Some journalists may feel the need to disconnect from their communities to maintain objectivity. In the same vein, some reporters are under the notion that they don’t need their communities to make good stories.
Molly de Aguiar, now president of the Independence Public Media Foundation, has been a long-time advocate of bridging that divide, including in her 2018 Nieman Lab journalism forecast. Good journalism needs to be more than being factual, she has said. It must also include building trust in communities.
“We know that a good story can spark shifts in society in big ways and small,” de Aguiar wrote in the piece. “But good stories are not enough to ensure the long-term viability of journalism. So … what will?”
This is an issue that’s being addressed by community engagement, which isn’t just about getting more followers on social media. For institutions like the American Press Institute, it’s about “making sure your work matters to your audience,” which is why API has published reports for journalists on engagement strategies.
It may seem impossible for smaller newsrooms with fewer resources, but for Ashley Alvarado, the vice president of community engagement and strategic initiatives of KPCC in southern California, it’s about being intentional to better engage with the community.
Make news more accessible
Alvarado said engagement is important because it’s likely members of the community will be absent from coverage without it.
“It’s about recognizing that, with journalism, one size does not fit all,” she said. “It really is thinking about who most needs information and how do we make sure that that information reaches folks and is accessible to them.”
Alvarado said language is an important step in making content accessible to everyone. This includes using wording that’s easily approachable. (She recommends putting the thesaurus down.)
Tools can be used to meet audiences where they are — including mail distributions, electronic newsletters or even text messages.
Allow communities to be a part of the content
Audience participation can make community engagement successful. According to the American Press Institute, the more involved an audience is in a project, the more invested they will be in it.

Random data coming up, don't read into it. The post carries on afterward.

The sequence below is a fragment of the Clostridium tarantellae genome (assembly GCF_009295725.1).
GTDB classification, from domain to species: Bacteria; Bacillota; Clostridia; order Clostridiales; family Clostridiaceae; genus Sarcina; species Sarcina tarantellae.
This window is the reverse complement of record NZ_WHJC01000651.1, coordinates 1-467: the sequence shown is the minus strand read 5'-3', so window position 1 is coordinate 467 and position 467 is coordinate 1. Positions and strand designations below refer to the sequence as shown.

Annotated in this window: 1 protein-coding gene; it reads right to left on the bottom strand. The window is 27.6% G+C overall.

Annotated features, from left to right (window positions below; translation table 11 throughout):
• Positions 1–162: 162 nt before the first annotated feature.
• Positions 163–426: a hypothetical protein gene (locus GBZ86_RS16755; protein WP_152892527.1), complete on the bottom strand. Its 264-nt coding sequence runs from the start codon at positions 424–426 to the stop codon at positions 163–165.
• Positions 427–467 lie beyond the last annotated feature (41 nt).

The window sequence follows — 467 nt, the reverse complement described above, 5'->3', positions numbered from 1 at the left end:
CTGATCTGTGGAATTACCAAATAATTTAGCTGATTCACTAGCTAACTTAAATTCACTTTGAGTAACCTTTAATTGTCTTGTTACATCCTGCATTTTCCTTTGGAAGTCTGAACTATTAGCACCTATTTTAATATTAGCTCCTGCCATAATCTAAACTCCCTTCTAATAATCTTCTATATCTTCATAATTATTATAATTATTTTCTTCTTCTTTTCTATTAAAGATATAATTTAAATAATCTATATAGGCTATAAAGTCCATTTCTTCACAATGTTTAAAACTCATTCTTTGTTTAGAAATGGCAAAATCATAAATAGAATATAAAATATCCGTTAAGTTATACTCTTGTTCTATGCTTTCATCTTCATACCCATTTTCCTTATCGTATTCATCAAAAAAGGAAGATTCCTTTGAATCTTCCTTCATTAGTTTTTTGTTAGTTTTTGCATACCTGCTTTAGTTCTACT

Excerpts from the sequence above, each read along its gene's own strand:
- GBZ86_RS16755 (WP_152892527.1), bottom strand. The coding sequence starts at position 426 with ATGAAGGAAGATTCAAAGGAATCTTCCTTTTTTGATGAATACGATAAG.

Chalkbeat’s community engagement strategist Caroline Bauman said she utilizes “office hours” by setting up tables at festivals and other community events. Residents can engage directly with Chalkbeat to share their thoughts on content.
“We especially focus in on neighborhoods and communities where we knew that our sourcing [was lacking],” Bauman said.
In a virtual world, she said Chalkbeat focused on giving students the storytelling reins by hosting events where students could act as moderators and interviewers.
With more control over the content that’s being produced, Bauman said readers will become more faithful to an outlet, because they have a greater stake in it.
“If that’s the center … you will see your audience grow, and you’ll see a more loyal audience,” Bauman said.
Sit down and have conversations
Community engagement can happen with simple conversations, too.
Kristine Villanueva, project editor of Resolve Philly, said reporters should become a regular member of their community in order to become someone people trust. Being present and listening to conversations are essential to telling meaningful stories, she said.
“It’s just all about investing in your community and in the conversations that they’re organically happening,” Villanueva said. “Not everything has to result in reporting.”
She said reporters should keep in touch with sources, which can let people know they’re able to trust the media. Simple conversations can level the playing field to create mutual respect, because the power dynamic with a source naturally gives journalists the upperhand.
Recreate broken relationships
For communities that have a bad relationship with the media, Alvarado said there is a way to rebuild that trust. She said the first step is to have humility by admitting to any shortcomings in covering a community.
“There are going to be moments that are uncomfortable, they’re going to be moments when your assumptions have to be challenged — but [it’s important] to name that and understand that that’s discomfort and that’s not a lack of safety,” Alvarado said.
Additionally, she said the effort to rebuild trust can also start by “leading with a gift.” This means forming a mutually beneficial relationship with a source.
But, it could also mean, occasionally giving out some candy.
“People love hard candy. So, have individually wrapped hard candy at a table.”